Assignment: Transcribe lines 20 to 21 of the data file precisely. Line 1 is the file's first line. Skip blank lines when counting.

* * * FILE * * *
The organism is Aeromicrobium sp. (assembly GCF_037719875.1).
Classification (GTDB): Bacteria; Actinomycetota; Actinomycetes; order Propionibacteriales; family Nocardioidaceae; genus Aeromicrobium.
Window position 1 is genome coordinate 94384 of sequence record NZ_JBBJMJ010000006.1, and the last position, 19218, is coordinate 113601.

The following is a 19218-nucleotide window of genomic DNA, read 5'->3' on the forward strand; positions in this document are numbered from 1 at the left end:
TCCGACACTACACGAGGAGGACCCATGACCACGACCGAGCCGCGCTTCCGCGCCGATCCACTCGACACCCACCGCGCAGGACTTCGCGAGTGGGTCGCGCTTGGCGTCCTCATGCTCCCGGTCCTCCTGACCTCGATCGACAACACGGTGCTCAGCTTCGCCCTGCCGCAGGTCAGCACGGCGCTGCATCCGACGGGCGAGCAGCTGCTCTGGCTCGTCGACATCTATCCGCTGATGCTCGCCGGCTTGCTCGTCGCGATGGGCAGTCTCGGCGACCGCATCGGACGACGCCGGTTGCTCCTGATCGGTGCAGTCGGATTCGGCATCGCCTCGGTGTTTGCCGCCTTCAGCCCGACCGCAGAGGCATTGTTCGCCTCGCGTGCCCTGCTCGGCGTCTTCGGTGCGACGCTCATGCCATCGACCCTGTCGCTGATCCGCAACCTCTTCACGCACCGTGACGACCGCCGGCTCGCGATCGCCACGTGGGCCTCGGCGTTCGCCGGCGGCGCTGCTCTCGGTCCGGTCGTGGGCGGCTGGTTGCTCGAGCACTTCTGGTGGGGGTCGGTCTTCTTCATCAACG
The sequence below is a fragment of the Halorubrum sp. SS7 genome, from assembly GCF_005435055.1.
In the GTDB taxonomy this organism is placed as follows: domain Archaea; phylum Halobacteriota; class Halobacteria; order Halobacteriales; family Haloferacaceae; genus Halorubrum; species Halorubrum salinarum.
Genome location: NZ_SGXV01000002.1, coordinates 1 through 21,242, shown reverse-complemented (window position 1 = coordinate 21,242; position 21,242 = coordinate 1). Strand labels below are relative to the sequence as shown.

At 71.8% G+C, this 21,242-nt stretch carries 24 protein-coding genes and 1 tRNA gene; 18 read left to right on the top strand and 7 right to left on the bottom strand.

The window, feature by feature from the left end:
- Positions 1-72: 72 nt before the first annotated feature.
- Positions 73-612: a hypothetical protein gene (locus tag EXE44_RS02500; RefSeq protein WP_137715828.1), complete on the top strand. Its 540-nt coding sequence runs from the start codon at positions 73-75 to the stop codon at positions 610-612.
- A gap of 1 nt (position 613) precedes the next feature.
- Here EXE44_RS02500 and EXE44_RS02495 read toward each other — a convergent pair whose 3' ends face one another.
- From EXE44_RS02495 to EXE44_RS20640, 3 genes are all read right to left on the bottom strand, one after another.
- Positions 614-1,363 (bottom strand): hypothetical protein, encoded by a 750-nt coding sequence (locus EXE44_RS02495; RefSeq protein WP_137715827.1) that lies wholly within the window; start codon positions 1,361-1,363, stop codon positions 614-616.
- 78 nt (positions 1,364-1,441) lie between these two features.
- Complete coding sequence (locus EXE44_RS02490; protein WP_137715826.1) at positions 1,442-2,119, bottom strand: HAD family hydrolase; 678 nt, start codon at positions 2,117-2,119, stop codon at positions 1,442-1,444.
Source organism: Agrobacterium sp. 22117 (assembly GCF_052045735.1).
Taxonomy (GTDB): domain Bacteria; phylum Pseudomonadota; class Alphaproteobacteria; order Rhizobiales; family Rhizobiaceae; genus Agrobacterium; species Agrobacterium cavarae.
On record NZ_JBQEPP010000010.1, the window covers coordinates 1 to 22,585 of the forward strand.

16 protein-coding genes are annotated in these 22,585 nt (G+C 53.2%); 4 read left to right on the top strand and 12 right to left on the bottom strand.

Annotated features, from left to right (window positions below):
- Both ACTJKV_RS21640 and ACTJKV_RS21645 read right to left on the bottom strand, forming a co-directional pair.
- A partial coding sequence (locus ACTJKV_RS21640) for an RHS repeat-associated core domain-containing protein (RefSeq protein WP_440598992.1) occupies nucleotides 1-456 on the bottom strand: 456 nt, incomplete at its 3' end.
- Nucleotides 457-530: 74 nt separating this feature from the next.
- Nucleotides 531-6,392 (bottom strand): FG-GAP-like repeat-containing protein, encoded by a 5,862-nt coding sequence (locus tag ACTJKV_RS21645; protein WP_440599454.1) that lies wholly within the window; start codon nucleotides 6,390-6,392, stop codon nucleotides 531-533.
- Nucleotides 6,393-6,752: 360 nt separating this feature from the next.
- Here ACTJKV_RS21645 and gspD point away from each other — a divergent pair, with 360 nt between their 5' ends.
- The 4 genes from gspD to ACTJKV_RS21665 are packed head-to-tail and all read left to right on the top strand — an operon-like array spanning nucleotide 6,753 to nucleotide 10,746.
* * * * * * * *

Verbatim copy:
Taxonomy (GTDB): domain Bacteria; phylum Pseudomonadota; class Alphaproteobacteria; order Rhizobiales; family Rhizobiaceae; genus Agrobacterium; species Agrobacterium cavarae.
On record NZ_JBQEPP010000010.1, the window covers coordinates 1 to 22,585 of the forward strand.